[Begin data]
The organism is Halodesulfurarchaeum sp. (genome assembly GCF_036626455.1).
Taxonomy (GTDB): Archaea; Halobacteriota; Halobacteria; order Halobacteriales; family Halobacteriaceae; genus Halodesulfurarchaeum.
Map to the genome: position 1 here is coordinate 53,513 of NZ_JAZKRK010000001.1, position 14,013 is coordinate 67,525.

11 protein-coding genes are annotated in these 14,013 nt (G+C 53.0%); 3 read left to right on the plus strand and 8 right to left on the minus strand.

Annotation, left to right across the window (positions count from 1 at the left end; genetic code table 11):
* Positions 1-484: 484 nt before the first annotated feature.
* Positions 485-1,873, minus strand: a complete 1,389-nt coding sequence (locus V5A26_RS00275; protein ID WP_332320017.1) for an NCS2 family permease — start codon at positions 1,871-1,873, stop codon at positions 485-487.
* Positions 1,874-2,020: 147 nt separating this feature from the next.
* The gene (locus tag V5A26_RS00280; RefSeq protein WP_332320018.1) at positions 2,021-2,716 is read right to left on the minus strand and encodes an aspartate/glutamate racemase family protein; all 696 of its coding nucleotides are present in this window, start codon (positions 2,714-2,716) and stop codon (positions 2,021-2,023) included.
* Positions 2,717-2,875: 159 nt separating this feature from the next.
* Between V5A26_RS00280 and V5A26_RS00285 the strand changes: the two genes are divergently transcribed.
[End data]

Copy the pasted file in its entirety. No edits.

The organism is Halodesulfurarchaeum sp. (genome assembly GCF_036626455.1).
Taxonomy (GTDB): Archaea; Halobacteriota; Halobacteria; order Halobacteriales; family Halobacteriaceae; genus Halodesulfurarchaeum.
Map to the genome: position 1 here is coordinate 53,513 of NZ_JAZKRK010000001.1, position 14,013 is coordinate 67,525.

11 protein-coding genes are annotated in these 14,013 nt (G+C 53.0%); 3 read left to right on the plus strand and 8 right to left on the minus strand.

Annotation, left to right across the window (positions count from 1 at the left end; genetic code table 11):
* Positions 1-484: 484 nt before the first annotated feature.
* Positions 485-1,873, minus strand: a complete 1,389-nt coding sequence (locus V5A26_RS00275; protein ID WP_332320017.1) for an NCS2 family permease — start codon at positions 1,871-1,873, stop codon at positions 485-487.
* Positions 1,874-2,020: 147 nt separating this feature from the next.
* The gene (locus tag V5A26_RS00280; RefSeq protein WP_332320018.1) at positions 2,021-2,716 is read right to left on the minus strand and encodes an aspartate/glutamate racemase family protein; all 696 of its coding nucleotides are present in this window, start codon (positions 2,714-2,716) and stop codon (positions 2,021-2,023) included.
* Positions 2,717-2,875: 159 nt separating this feature from the next.
* Between V5A26_RS00280 and V5A26_RS00285 the strand changes: the two genes are divergently transcribed.